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Can hyperpigmentation fade naturally?


The answer totally depends on what type of hyperpigmentation you have, and the severity of it. Just as this discolouration did not appear overnight, to fully eradicate, treatment will be necessary. In cases where acne is the cause however, it can fade with time.

Whether you have post-blemish scarring from a stubborn breakout, freckles that expanded into full-blown sun spots from excess exposure, or discolouration caused by a condition like eczema or psoriasis, the discolouration usually all falls under the umbrella of hyperpigmentation.



In the simplest terms it means too much skin colour. So hyperpigmentation means too much pigment in your skin. Melanin is the proper name for that skin pigment. And it’s too much of this melanin that creates dark spots on the skin. Freckles, melasma (‘pregnancy mask’), age spots, liver spots and sun spots are all types of this same skin discolouring condition. Collectively we call it hyperpigmentation.

In other words the condition as we see it are areas of skin where an excess amount of melanin has occurred. This causes skin patches that appear darker than the neighbouring skin. Areas of the skin that are most prone to hyperpigmentation are the hands, arms, and face.

There are three types of hyperpigmentation:

Sunspot/sun damage:
This form of skin discolouration started developing in early teens and twenties. It develops due to increased production of melanin. Freckles are a types of sun spot which gets darker with sun exposure.

Post Inflammatory Hyperpigmentation or (PIH):
This type of pigmentation is due to injury or inflammation of the skin  that results from disorders, hormonal problems or a number of illnesses. Acne, eczema, psoriasis and contact dermatitis may cause PIH. PIH tends to affect persons with dark skin most often, however can affect any type of skin tone.

Melasma is caused by changes in hormones and tends to often occur during pregnancy, taking birth control pills or due to hormonal imbalance. Melasma is often referred to as the pregnancy mask and usually develops on the face appearing on the cheeks, upper part of the nose, forehead and above the lips. It increases with sun exposure, sometimes it may clear up when hormones become more balanced however it can always return.

At Biodermal we offer a hyperpigmentation programme. We use our technology base equipment in conjunction with products as a treatment.

Firstly, wearing a sunscreen can be a huge plus. Our skins naturally darken in the sun of course. So to help pigmentation to fade faster whatever else we do, staying out of the sun or using sunscreens can help a lot.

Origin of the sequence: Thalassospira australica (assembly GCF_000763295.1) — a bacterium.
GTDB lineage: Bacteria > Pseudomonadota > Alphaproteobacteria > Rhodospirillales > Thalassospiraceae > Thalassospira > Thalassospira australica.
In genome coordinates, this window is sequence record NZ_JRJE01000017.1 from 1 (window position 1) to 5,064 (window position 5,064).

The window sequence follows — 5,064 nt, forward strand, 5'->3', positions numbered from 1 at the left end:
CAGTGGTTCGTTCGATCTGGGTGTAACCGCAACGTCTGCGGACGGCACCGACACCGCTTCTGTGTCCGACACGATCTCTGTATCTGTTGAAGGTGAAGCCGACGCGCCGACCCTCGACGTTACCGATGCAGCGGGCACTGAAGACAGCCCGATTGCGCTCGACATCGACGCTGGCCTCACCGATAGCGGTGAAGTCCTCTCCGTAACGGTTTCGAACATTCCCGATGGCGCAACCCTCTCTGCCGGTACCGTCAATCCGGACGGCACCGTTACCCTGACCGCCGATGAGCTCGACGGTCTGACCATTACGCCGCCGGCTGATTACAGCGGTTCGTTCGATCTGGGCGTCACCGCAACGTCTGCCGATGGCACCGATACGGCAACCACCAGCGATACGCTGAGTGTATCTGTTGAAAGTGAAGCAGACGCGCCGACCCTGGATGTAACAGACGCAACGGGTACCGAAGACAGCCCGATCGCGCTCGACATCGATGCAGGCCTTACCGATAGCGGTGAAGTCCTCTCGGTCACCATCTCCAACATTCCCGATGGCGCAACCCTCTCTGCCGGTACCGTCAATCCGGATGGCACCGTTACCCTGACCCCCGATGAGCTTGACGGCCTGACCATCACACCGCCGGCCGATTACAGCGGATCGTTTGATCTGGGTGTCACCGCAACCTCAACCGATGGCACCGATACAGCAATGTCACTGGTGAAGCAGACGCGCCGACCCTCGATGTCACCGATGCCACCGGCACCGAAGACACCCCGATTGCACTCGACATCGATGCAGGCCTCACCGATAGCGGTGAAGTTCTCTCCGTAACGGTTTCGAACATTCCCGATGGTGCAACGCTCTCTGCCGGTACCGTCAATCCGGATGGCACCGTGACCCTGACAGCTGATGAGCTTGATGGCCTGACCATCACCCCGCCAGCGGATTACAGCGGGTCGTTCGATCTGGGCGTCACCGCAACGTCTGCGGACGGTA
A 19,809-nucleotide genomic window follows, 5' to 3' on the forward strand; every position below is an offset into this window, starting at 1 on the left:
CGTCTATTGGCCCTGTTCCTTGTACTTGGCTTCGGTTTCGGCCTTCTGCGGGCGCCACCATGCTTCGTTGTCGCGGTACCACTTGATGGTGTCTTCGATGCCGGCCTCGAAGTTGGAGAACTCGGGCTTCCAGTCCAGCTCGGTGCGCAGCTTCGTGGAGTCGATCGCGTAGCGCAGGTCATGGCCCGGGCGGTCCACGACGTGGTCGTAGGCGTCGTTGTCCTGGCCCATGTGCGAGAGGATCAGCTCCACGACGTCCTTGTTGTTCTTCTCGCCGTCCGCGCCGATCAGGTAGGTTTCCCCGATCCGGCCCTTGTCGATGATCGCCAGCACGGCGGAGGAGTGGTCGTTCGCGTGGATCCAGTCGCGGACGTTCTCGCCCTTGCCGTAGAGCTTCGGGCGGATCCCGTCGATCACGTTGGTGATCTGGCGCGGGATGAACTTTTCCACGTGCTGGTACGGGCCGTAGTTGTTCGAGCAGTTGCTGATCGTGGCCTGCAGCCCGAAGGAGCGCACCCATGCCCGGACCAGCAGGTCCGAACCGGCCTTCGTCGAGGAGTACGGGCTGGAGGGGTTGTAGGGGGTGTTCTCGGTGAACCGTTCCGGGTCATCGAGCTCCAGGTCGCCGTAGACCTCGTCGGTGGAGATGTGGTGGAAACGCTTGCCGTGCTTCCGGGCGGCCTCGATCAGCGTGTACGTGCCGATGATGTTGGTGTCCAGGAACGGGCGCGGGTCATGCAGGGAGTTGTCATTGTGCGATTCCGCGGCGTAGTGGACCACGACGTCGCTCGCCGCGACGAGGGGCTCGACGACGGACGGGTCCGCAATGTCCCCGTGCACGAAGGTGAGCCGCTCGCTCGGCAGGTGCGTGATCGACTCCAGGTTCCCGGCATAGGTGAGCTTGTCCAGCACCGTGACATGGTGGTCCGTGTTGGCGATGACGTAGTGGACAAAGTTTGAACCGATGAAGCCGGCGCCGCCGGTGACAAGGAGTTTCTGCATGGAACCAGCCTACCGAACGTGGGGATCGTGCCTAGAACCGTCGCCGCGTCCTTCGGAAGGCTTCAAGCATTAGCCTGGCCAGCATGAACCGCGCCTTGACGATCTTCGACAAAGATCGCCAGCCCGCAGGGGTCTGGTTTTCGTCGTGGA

Skin lightening products are probably the most popular and least drastic approach. There are for example many different creams available which contain ingredients such as Vitamin C, Kojic acid, hydroquinone, and retinoids for lightening skin tone.

Evidence reveals that hyperpigmentation has a whole range of causes which include:

  • Inflammatory hormones due to pregnancy or birth control pills that affect the sex steroids estrogen and progesterone, these can cause a specific type of hyperpigmentation known as melasma.
  • Addison’s disease.
  • Heredity, that is, your genetics as passed down from your parents and grandparents etc.
  • Acne.
  • Topical and oral antibiotics, retinoids, antiarrhythmics, and antimalarial drugs can stimulate phototoxic (i.e. sun sensitive)  inflammation in the skin resulting leading to excess pigmentation.
  • Sunlight exposure, assorted fabric dyes and plant derived irritants such as poison ivy, are considered external stimuli that activate melanocytes (the cells that produce melanin), known as inflammatory mediators. The condition can result in a patchy, irregular freckle like appearance on the skin’s surface known as lentigenes, normally referred to as liver or age spots.
  • Non-steroidal anti-inflammatory drugs (more commonly known as NSAID’s).
  • Chemotherapeutic drugs (used for treating cancer and autoimmune diseases).
  • Cosmetic surgeries including resurfacing procedures, temperature, and chemical burns.
  • Numerous types of dermatitis like eczema.

So it really can be anything from just bad luck with your genetics through to prescribed drugs or treatments you may be receiving.


Some products may differ depending on your skin treatment and the severity of your condition.  Please consult with your therapist on which products are best for you.